Are You Working Out Too Much?
Lately I’ve noticed a trend. Many people I know seem to be working out two and three times a day. They do their Body Beast workout and then do Insanity. They do that day’s P90X workout and then go for a run. I love the ambition and the energy, but I can’t help feeling like it’s overkill.
I workout once a day. But when I see these people posting about their multi-workout days, for a moment, I actually feel a little guilty. Am I slacking off with my mere single workout each day? I start thinking, maybe I should be working out multiple times a day too. Then I come to my senses!
I’m a trainer and I know better. I remember…there’s no reason to workout more than once a day. Actually if you’re working out once a day, you’re doing really well already. There are plenty of people who workout only sporadically, in periodic bursts (think January at the gym) or not at all.
It’s true that there are programs which have a few weeks of doubles in the schedule. I think for relatively short periods it’s OK to do two workouts a day two or three days a week. Also, for serious athletes…pros…Olympians, multiple daily workouts may be part of the training program. But for the average person who just wants to be fit and maybe drop some body fat it’s just not necessary. In fact, it can end up doing more harm than good.
Over training is one potential risk. Some signs of over training are persistent muscle soreness, loss of motivation for your workouts, insomnia, and increased tendency to get sick or injured. It’s OK to workout hard. When it’s time to workout, go for it. Bring your intensity and focus. Use intensity to your advantage. Sweat. Breathe hard. Give it all you’ve got…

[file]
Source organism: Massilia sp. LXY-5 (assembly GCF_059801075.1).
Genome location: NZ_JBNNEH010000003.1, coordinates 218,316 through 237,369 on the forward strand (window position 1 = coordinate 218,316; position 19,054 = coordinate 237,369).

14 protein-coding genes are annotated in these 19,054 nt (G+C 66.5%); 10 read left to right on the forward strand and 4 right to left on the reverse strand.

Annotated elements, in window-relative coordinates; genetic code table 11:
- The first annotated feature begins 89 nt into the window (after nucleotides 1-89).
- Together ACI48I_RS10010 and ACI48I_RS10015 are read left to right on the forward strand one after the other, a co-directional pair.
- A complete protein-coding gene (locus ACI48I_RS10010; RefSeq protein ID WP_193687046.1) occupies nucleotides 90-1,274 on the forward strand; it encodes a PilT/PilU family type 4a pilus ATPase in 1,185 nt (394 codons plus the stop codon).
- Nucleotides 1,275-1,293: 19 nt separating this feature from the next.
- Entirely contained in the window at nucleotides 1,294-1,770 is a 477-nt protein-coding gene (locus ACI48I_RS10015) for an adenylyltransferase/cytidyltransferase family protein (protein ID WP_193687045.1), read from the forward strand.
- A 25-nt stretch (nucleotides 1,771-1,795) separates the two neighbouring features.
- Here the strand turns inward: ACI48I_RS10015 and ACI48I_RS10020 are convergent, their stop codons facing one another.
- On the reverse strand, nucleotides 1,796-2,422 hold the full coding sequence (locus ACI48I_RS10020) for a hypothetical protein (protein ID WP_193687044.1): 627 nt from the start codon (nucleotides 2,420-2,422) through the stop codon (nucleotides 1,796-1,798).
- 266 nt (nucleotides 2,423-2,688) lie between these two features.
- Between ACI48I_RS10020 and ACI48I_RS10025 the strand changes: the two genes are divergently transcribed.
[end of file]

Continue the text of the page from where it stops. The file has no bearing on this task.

And then…make sure you schedule in some rest and take it just as seriously as your workouts. I see way too many people who seem proud of their excessive workout schedules and their refusal to rest. They’re not doing themselves any favors. Eventually, I see these people paying for it with downtime that’s forced on them when they get injured or sick. It’s important to schedule adequate rest and when it’s time to rest, do it. Respect the rest.
Another way it’s detrimental has to do with sustainability. A workout schedule that you can live with long term is critical to success. Again, it’s fine to go through periods of increased training, but they should be limited in their duration. Trying to keep up with a doubles workout schedule indefinitely will lead to burn out and not just physically.
Potentially more damaging than a strained muscle or a touch of tendinitis is mental burnout. It can throw you off track in in a way that can be much harder to recover from than the usual physical injury . Especially if you have the false belief that you need to workout more than once a day to get results. The underlying all or nothing attitude will keep you from jumping back into your workouts with a more moderate schedule.
You can get results working out just once a day. You can get GREAT results even when some of your workouts are only 10 to 15 minutes long. You can lose fat, build muscle, gain strength, etc. If you bring the intensity to your workout sessions and, the thing that really makes the difference, EAT RIGHT that will be enough.
The bottom line is there’s no need to workout more than once a day and after the first workout it’s your diet that will make all the difference in your results.